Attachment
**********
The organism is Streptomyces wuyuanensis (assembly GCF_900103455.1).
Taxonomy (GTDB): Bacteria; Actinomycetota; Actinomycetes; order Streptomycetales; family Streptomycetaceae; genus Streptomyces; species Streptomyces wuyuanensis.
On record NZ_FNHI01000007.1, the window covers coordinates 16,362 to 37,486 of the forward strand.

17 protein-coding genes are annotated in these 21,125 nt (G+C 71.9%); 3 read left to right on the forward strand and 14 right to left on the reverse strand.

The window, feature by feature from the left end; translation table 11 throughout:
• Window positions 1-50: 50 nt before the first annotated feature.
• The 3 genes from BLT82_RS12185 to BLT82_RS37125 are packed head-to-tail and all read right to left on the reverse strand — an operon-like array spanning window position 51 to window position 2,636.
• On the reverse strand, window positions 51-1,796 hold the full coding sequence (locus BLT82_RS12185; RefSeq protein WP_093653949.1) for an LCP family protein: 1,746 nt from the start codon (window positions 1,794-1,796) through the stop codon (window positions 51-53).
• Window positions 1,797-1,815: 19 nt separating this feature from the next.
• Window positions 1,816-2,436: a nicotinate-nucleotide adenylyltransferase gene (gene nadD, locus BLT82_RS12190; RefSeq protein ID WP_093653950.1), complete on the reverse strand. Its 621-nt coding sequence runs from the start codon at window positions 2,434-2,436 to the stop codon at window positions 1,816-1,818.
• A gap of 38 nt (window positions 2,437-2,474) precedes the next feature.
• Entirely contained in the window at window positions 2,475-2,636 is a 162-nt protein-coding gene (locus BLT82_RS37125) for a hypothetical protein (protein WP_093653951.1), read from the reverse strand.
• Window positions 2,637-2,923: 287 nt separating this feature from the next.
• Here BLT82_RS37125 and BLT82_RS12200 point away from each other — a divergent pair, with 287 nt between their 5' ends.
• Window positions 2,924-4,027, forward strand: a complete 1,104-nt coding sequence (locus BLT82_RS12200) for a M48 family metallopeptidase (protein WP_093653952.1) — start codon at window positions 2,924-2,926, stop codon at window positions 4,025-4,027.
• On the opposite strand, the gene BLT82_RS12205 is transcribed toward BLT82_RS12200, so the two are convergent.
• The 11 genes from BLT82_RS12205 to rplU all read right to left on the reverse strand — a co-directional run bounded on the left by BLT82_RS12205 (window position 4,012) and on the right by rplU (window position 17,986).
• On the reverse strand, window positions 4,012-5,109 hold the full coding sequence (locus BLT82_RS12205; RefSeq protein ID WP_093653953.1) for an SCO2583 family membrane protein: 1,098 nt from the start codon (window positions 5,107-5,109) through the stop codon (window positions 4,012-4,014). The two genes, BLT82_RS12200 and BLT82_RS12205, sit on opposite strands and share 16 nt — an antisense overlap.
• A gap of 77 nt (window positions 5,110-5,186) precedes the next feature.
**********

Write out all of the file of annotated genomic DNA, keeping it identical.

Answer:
The organism is Streptomyces wuyuanensis (assembly GCF_900103455.1).
Taxonomy (GTDB): Bacteria; Actinomycetota; Actinomycetes; order Streptomycetales; family Streptomycetaceae; genus Streptomyces; species Streptomyces wuyuanensis.
On record NZ_FNHI01000007.1, the window covers coordinates 16,362 to 37,486 of the forward strand.

17 protein-coding genes are annotated in these 21,125 nt (G+C 71.9%); 3 read left to right on the forward strand and 14 right to left on the reverse strand.

The window, feature by feature from the left end; translation table 11 throughout:
• Window positions 1-50: 50 nt before the first annotated feature.
• The 3 genes from BLT82_RS12185 to BLT82_RS37125 are packed head-to-tail and all read right to left on the reverse strand — an operon-like array spanning window position 51 to window position 2,636.
• On the reverse strand, window positions 51-1,796 hold the full coding sequence (locus BLT82_RS12185; RefSeq protein WP_093653949.1) for an LCP family protein: 1,746 nt from the start codon (window positions 1,794-1,796) through the stop codon (window positions 51-53).
• Window positions 1,797-1,815: 19 nt separating this feature from the next.
• Window positions 1,816-2,436: a nicotinate-nucleotide adenylyltransferase gene (gene nadD, locus BLT82_RS12190; RefSeq protein ID WP_093653950.1), complete on the reverse strand. Its 621-nt coding sequence runs from the start codon at window positions 2,434-2,436 to the stop codon at window positions 1,816-1,818.
• A gap of 38 nt (window positions 2,437-2,474) precedes the next feature.
• Entirely contained in the window at window positions 2,475-2,636 is a 162-nt protein-coding gene (locus BLT82_RS37125) for a hypothetical protein (protein WP_093653951.1), read from the reverse strand.
• Window positions 2,637-2,923: 287 nt separating this feature from the next.
• Here BLT82_RS37125 and BLT82_RS12200 point away from each other — a divergent pair, with 287 nt between their 5' ends.
• Window positions 2,924-4,027, forward strand: a complete 1,104-nt coding sequence (locus BLT82_RS12200) for a M48 family metallopeptidase (protein WP_093653952.1) — start codon at window positions 2,924-2,926, stop codon at window positions 4,025-4,027.
• On the opposite strand, the gene BLT82_RS12205 is transcribed toward BLT82_RS12200, so the two are convergent.
• The 11 genes from BLT82_RS12205 to rplU all read right to left on the reverse strand — a co-directional run bounded on the left by BLT82_RS12205 (window position 4,012) and on the right by rplU (window position 17,986).
• On the reverse strand, window positions 4,012-5,109 hold the full coding sequence (locus BLT82_RS12205; RefSeq protein ID WP_093653953.1) for an SCO2583 family membrane protein: 1,098 nt from the start codon (window positions 5,107-5,109) through the stop codon (window positions 4,012-4,014). The two genes, BLT82_RS12200 and BLT82_RS12205, sit on opposite strands and share 16 nt — an antisense overlap.
• A gap of 77 nt (window positions 5,110-5,186) precedes the next feature.